Pancreatic cancer starts in the pancreas, which sits behind the stomach. It spreads very fast but is not easily detected in its early stages since the pancreas is covered by the stomach. This cancer comes with a few symptoms which may easily be mistaken for something else such as fatigue, depression, new-onset diabetes, pain in the upper abdomen radiating to the back, unintended weight loss and jaundice. Many patients live a short time after diagnosis since it will most likely be discovered at an advanced stage.

Both treatment and detection statistics and information are barely scratching the surface. While a lot of resources are dedicated to cancer research, very little goes to pancreatic cancer. Here is why more funding is necessary:

  • Early detection of any cancer sets the stage for better treatment outcomes. Pancreatic cancer patients usually discover it by accident since the symptoms are neither pronounced in the early stages nor unique to the disease. Research so far shows that pancreatic cancer causes changes to the pancreas early on. Further research would provide insight into how to tap into this to make early detection possible. There are currently no specific diagnostic tests for pancreatic cancer.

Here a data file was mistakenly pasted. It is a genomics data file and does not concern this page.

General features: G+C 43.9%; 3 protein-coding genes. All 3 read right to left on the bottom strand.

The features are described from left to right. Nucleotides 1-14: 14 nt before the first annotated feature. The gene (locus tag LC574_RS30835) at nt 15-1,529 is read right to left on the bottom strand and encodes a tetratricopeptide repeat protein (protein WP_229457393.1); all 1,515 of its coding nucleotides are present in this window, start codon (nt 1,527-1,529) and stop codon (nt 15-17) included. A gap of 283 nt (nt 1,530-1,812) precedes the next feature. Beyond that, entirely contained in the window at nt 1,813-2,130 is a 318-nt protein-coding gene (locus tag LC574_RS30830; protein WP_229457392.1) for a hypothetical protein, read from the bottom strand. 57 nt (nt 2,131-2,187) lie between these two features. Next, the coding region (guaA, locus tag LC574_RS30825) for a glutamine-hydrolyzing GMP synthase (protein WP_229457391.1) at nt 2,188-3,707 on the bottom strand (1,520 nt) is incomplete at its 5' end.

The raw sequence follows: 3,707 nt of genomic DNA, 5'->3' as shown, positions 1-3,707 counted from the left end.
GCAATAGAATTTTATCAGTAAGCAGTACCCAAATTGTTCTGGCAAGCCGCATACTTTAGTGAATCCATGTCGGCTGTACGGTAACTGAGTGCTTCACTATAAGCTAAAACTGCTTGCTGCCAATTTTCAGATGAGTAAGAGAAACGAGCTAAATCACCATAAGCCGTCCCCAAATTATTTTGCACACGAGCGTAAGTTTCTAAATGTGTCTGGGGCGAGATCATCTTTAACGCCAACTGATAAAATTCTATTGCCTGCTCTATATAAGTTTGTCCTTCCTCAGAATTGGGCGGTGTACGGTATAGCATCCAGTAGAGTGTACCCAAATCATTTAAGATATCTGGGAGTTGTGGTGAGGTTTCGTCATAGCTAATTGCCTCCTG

• Finding pancreatic cancer at an advanced stage limits the treatment options. Surgery is usually not a viable option for many patients since it would be highly invasive owing to the location of the pancreas. Research is looking to develop laparoscopic alternatives for surgery to reduce complications and recovery time.
  • Researchers are looking into new treatment methods for pancreatic cancer to shrink tumors and possibly explicitly target cancer cells. Vaccines to improve the body’s immunity would also be great.

Research would bring so many useful treatments to those diagnosed and would help fight this disease that is silently affecting the world’s population. Funding pancreatic cancer research is a worthwhile cause to get involved in.